Startups and President Trump.
Most people were stunned by Donald Trump winning the presidential race on Tuesday. His victory was followed by waves of questions like “how did this happen?” and “what policies will he implement?”
In Silicon Valley, one big question is what does Trump in the Oval Office mean for startups? Let’s take a look, with the disclaimer that the in-coming Trump Administration is still working on its agenda after sticking to a mostly vague platform during the campaign:
Lots of VC funds have money to invest, but you’ll still have to be careful. While funding won’t dry up overnight and shouldn’t be a huge concern for startups, uncertain macroeconomics might make some investors more cautious for a little while.
Regulations may or may not change. Trump has said he wants to repeal the Affordable Healthcare Act, among other regulatory changes. But then again, he may not in its entirety, as he’s now hinted. Trump made many promises during his campaign, but now we have to wait and see what materializes. Other areas that he has promised to address that could impact startups include immigration, cybersecurity, financial services, taxes, and international trade.
Startups can make the world a better place. Now, more than ever, is the time for the tech industry and entrepreneurs to get to work and tackle important challenges like education, increasing healthcare access, and providing access to jobs. And you don’t even need a for-business model. Check out my profile of a startup accelerator that exclusively works with non-profit tech startups, and whose alumni have tackled food donations, education, reporting sexual assault, donations of medication, and even making voting more transparent.
One thing you can’t easily do is secede from the U.S., as some Silicon Valley investors who oppose Trump have quickly jumped to suggest. Not only is it incredibly difficult given our current laws, but that’s exactly the attitude that led to the economic divide at the center of this election.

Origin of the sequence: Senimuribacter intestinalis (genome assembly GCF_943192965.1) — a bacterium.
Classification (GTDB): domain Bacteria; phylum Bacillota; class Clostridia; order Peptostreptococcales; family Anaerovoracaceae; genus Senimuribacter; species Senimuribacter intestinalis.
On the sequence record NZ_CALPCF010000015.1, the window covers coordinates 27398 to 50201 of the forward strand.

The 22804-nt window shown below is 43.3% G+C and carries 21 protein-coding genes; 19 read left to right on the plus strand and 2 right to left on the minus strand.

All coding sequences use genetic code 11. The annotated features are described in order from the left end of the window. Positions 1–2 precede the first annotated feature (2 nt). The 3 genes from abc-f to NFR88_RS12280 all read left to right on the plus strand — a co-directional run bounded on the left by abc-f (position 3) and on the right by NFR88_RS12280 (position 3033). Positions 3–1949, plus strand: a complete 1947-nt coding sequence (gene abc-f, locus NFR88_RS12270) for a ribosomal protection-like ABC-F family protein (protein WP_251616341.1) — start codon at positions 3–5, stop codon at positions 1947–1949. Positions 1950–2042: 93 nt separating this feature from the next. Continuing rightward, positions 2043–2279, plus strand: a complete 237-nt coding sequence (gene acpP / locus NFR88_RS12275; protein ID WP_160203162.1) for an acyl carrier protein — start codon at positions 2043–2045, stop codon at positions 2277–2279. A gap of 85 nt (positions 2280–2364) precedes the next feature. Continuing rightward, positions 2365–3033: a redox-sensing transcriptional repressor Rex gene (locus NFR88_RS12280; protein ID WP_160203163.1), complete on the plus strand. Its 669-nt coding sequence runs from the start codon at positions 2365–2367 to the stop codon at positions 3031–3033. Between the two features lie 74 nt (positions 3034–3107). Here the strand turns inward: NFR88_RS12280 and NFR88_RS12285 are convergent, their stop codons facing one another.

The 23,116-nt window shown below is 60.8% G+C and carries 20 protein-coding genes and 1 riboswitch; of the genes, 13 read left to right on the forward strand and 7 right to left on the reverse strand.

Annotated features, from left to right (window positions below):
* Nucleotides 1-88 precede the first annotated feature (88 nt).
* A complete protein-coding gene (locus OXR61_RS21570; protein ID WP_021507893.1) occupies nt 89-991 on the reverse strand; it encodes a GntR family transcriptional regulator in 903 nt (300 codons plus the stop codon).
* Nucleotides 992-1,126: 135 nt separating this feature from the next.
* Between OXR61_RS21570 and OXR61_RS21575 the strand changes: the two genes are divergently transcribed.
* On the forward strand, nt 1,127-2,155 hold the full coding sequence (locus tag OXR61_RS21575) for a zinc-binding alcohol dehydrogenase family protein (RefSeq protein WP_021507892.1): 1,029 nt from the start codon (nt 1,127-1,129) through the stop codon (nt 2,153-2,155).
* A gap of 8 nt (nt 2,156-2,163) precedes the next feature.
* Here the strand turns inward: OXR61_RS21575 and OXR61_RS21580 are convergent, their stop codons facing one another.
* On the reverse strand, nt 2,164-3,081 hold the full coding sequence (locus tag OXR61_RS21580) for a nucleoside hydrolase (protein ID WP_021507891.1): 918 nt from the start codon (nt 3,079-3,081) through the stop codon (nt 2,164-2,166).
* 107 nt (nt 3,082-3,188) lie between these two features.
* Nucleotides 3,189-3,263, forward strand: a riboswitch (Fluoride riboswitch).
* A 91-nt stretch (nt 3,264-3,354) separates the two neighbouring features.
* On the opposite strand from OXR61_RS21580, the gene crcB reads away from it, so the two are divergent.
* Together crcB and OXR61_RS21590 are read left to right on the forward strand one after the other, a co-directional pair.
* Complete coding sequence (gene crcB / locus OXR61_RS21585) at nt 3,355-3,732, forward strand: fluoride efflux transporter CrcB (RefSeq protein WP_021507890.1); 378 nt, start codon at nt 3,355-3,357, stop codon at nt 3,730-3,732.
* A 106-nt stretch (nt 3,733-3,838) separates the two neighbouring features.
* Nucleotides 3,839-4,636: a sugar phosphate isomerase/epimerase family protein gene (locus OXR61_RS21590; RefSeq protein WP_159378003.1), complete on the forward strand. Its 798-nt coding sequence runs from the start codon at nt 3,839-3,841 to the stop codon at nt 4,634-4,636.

This is the Startup Sunday edition of Data Sheet, Fortune’s daily tech newsletter, edited by reporter Kia Kokalitcheva. You may reach me via Twitter, email, or an entirely new platform that your startup developed. Feedback welcome.
Everyone's Talking About
Zipline. This week, the drone startup announced $25 million in new funding. The company made headlines last month when it debuted a drone delivery program for medical supplies in Rwanda in partnership with the UPS Foundation, the parcel service’s charitable arm, and Gavi, a vaccine fund backed by Bill Gates. In the U.S., however, Zipline and others still have regulatory challenges when it comes to commercial deliveries by drones. (Recode)
Snap’s Spectacles are finally here. Snapchat’s parent company is beginning to sell its connected eyewear, but only through a traveling vending machine. (Fortune)
Walgreens sues Theranos. The drugstore chain filed a lawsuit for breach of contract against the embattled blood-testing company, though confidentiality agreements mean few details are publicly available. (Fortune)
Airbnb loses main argument against San Francisco law. A judge struck down the home-sharing company’s argument that the U.S. Communications Decency Act protects it from any responsibility when it comes illegal listings. (Reuters)
Ben Horowitz joins Lyft’s board of directors. The famed Silicon Valley investor joined the ride-hailing company’s board to replace Scott Weiss, a partner at Horowitz’s firm. (Fortune)
The Week in Startups
Allstate Spins Out New Startup Focused on Flagging Risky Drivers (Fortune)
Meet the Woman Working to Make Delivery-by-Drone a Reality (Fortune)
Online Fashion Retailer Nasty Gal Will File for Bankruptcy (Fortune)
Facebook Live Is About to Get a Bunch of Funky Filters From Russian App Prisma (Time)
Colombian Startup Rappi Wants to Deliver ‘Everything’ (Fortune)
The Copyright Law Behind $600M Startup Giphy and Millennials’ Favorite Form of Expression (Fortune)
Soylent Blames Algal Flour for Consumer Complaints (The Verge)
Uber Rival Karhoo Closes Amid ‘Dire’ Financial Problems (Bloomberg)
Even Juno — Known as the Driver-Friendly Ride-Hail Service — Has Self-Driving Ambitions (Recode)
Hired, the Recruiting Platform, Raises Another $30 Million (TechCrunch)
Words of Wisdom
“If you were excited about your business yesterday, you should be excited about your business today.”—Union Square Ventures partner Fred Wilson, on how startup founders should feel as we head into a new presidency. (Wilson’s blog)